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Some thought it mounted to the lunar sphere,

Since all things lost on earth are treasur'd there.
There heroes' wits are kept in pond'rous vases, 115
And beaux in snuff-boxes and tweezer-cases.

There broken vows, and death-bed alms are found,
And lovers' hearts with ends of riband bound,
The courtier's promises, and sick men's pray'rs,
The smiles of harlots, and the tears of heirs,
Cages for gnats, and chains to yoke a flea,
Dry'd butterflies, and tomes of casuistry.

But trust the muse-s
-she saw it upward rise,


Tho' mark'd by none but quick, poetic eyes:

(So Rome's great founder to the heav'ns withdrew, To Proculus alone confess'd in view)


A sudden star, it shot through liquid air,

And drew behind a radiant trail of hair.
Not Berenice's Locks first rose so bright,

The heav'ns bespangling with dishevel❜d light.


The Sylphs behold it kindling as it flies,

And pleas'd pursue its progress through the skies. This the beau monde shall from the Mall survey,

And hail with music its propitious ray;

This the blest lover shall for Venus take,


And send up vows from Rosamonda's lake;


VER. 114. Since all things lost] Vide Ariosto, Canto xxxiv.
Ver. 128.] "Flammiferumque trahens spatioso limite crinem
Stella micat."


VER. 131. The Sylphs behold] These two lines added, for the same reason, to keep in view the machinery of the poem.

This Partridge soon shall view in cloudless skies,
When next he looks through Galilæo's eyes;
And hence th' egregious wizard shall foredoom
The fate of Louis, and the fall of Rome.


Then cease, bright Nymph! to mourn thy ravish'd hair,

Which adds new glory to the shining sphere!
Not all the tresses that fair head can boast,
Shall draw such envy as the Lock you lost.
For after all the murders of your eye,


When, after millions slain, yourself shall die
When those fair suns shall set, as set they must,
And all those tresses shall be laid in dust,
This Lock, the muse shall consecrate to fame,
And 'midst the stars inscribe Belinda's name.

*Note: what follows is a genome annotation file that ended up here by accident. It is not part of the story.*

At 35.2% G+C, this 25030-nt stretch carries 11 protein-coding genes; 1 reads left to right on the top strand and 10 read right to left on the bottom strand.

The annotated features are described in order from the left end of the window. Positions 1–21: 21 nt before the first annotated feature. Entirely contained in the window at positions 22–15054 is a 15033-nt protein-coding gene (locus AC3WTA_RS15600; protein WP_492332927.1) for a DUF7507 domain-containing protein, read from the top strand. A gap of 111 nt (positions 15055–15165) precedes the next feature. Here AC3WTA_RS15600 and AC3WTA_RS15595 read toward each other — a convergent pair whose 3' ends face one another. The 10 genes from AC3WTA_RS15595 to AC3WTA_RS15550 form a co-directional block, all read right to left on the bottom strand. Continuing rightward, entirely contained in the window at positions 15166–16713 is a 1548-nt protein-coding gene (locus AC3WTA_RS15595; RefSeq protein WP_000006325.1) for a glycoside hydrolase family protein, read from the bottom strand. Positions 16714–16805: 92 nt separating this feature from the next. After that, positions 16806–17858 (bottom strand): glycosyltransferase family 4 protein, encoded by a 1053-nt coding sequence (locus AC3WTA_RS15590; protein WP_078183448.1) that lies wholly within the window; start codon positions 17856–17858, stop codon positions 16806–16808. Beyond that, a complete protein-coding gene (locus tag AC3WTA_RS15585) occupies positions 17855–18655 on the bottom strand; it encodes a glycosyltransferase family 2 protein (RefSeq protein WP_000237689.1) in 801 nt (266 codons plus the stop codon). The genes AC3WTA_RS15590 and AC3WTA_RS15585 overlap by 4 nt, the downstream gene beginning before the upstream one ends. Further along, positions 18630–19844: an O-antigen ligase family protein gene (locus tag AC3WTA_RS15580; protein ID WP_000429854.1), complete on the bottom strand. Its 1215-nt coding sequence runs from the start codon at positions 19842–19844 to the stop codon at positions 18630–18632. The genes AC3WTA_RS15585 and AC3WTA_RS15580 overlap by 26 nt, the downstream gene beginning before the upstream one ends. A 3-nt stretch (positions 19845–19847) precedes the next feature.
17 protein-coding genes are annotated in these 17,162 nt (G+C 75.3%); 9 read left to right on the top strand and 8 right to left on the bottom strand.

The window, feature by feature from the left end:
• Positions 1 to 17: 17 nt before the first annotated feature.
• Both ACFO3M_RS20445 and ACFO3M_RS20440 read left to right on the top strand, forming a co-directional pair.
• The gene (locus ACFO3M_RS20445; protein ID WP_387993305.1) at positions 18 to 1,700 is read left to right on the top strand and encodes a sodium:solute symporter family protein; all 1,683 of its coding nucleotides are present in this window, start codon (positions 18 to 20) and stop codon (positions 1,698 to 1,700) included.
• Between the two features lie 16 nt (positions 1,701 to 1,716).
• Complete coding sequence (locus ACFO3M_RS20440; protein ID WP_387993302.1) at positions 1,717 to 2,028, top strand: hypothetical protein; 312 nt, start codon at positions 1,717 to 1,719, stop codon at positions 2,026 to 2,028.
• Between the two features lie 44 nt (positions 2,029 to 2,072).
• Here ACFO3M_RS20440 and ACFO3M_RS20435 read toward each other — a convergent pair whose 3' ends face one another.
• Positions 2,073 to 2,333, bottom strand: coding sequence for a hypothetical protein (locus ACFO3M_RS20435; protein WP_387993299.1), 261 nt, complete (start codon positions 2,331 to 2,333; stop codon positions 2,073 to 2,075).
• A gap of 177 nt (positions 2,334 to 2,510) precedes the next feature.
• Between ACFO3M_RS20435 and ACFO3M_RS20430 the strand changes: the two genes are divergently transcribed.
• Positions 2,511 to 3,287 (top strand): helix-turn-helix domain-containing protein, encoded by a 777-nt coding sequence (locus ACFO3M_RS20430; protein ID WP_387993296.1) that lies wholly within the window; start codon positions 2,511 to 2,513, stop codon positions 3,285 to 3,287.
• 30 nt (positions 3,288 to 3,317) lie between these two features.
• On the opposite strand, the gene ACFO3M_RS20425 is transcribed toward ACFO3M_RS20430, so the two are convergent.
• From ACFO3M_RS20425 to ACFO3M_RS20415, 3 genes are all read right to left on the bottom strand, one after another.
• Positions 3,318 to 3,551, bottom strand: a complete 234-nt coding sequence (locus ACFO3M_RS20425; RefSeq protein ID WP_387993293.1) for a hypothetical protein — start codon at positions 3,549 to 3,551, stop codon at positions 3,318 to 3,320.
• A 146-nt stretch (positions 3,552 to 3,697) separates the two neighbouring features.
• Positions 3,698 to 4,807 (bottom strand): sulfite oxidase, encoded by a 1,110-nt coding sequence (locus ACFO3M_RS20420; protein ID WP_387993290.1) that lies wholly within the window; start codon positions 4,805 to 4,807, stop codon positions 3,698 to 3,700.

WHAT beck'ning ghost, along the moon-light


Invites my steps, and points to yonder glade?
'Tis she!-but why that bleeding bosom gor'd,
Why dimly gleams the visionary sword!
Oh ever beauteous, ever friendly! tell,

Is it, in heav'n, a crime to love too well?

To bear too tender, or too firm a heart,
To act a Lover's or a Roman's part?
Is there no bright reversion in the sky,
For those who greatly think, or bravely die?
Why bade ye else, ye Pow'rs! her soul aspire
Above the vulgar flight of low desire?
Ambition first sprung from your blest abodes;
The glorious fault of Angels and of Gods:




* See the Duke of Buckingham's Verses to a Lady designing to retire into a Monastery, compared with Mr. Pope's Letters to several Ladies, p. 206. quarto Edition. She seems to be the same person whose unfortunate death is the subject of this poem. Her name is said to have been Wainsbury, and she was ill-shaped and deformed. She hanged herself.

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Thence to their images on earth it flows,
And in the breasts of Kings and Heroes glows.
Most souls, 'tis true, but peep out once an age,
Dull sullen pris'ners in the body's cage:
Dim lights of life, that burn a length of years
Useless, unseen, as lamps in sepulchres;
Like Eastern Kings a lazy state they keep,
And, close confin'd to their own palace, sleep.
From these perhaps (ere Nature bade her die)
Fate snatch'd her early to the pitying sky.
As into air the purer spirits flow,




And sep❜rate from their kindred dreg's below;
So flew the soul to its congenial place,

Nor left one virtue to redeem her race.



But thou, false guardian of a charge too good, Thou, mean deserter of thy brother's blood! See on these ruby lips the trembling breath, These cheeks now fading at the blast of death; Cold is that breast which warm'd the world before, And those love-darting eyes must roll no more. Thus, if eternal justice rules the ball, Thus shall your wives, and thus your children fall: On all the line a sudden vengeance waits, And frequent herses shall besiege your gates; There passengers shall stand, and pointing say, (While the long fun❜rals blacken all the way) Lo! these were they, whose souls the Furies steel'd, And curs'd with hearts unknowing how to yield.



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